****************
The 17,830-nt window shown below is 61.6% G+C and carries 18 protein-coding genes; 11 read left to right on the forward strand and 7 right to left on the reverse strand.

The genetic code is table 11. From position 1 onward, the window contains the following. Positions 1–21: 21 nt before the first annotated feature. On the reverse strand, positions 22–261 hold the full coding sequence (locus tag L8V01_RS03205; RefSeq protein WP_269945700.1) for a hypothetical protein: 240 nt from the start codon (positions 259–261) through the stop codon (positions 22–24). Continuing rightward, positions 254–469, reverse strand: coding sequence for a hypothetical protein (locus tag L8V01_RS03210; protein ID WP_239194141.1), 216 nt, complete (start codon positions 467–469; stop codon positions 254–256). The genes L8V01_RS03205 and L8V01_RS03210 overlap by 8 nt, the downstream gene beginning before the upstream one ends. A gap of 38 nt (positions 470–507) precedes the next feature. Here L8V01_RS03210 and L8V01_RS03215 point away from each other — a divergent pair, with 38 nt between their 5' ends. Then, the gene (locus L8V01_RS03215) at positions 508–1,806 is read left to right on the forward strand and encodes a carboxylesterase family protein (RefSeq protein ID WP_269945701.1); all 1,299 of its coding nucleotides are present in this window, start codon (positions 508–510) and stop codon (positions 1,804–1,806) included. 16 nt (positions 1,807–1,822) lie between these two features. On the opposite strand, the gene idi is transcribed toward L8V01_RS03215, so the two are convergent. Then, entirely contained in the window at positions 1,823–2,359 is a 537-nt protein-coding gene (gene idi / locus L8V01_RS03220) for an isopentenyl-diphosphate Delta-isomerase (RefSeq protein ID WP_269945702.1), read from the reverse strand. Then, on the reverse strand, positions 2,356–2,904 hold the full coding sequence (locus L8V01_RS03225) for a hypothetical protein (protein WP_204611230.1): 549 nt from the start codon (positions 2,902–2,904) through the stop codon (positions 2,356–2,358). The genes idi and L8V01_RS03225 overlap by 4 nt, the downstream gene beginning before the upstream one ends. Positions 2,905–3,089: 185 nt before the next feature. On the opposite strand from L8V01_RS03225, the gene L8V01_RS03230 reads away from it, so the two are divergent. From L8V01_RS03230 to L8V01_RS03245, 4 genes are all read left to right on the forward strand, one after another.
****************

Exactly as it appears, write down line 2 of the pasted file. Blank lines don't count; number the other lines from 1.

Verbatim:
The genetic code is table 11. From position 1 onward, the window contains the following. Positions 1–21: 21 nt before the first annotated feature. On the reverse strand, positions 22–261 hold the full coding sequence (locus tag L8V01_RS03205; RefSeq protein WP_269945700.1) for a hypothetical protein: 240 nt from the start codon (positions 259–261) through the stop codon (positions 22–24). Continuing rightward, positions 254–469, reverse strand: coding sequence for a hypothetical protein (locus tag L8V01_RS03210; protein ID WP_239194141.1), 216 nt, complete (start codon positions 467–469; stop codon positions 254–256). The genes L8V01_RS03205 and L8V01_RS03210 overlap by 8 nt, the downstream gene beginning before the upstream one ends. A gap of 38 nt (positions 470–507) precedes the next feature. Here L8V01_RS03210 and L8V01_RS03215 point away from each other — a divergent pair, with 38 nt between their 5' ends. Then, the gene (locus L8V01_RS03215) at positions 508–1,806 is read left to right on the forward strand and encodes a carboxylesterase family protein (RefSeq protein ID WP_269945701.1); all 1,299 of its coding nucleotides are present in this window, start codon (positions 508–510) and stop codon (positions 1,804–1,806) included. 16 nt (positions 1,807–1,822) lie between these two features. On the opposite strand, the gene idi is transcribed toward L8V01_RS03215, so the two are convergent. Then, entirely contained in the window at positions 1,823–2,359 is a 537-nt protein-coding gene (gene idi / locus L8V01_RS03220) for an isopentenyl-diphosphate Delta-isomerase (RefSeq protein ID WP_269945702.1), read from the reverse strand. Then, on the reverse strand, positions 2,356–2,904 hold the full coding sequence (locus L8V01_RS03225) for a hypothetical protein (protein WP_204611230.1): 549 nt from the start codon (positions 2,902–2,904) through the stop codon (positions 2,356–2,358). The genes idi and L8V01_RS03225 overlap by 4 nt, the downstream gene beginning before the upstream one ends. Positions 2,905–3,089: 185 nt before the next feature. On the opposite strand from L8V01_RS03225, the gene L8V01_RS03230 reads away from it, so the two are divergent. From L8V01_RS03230 to L8V01_RS03245, 4 genes are all read left to right on the forward strand, one after another.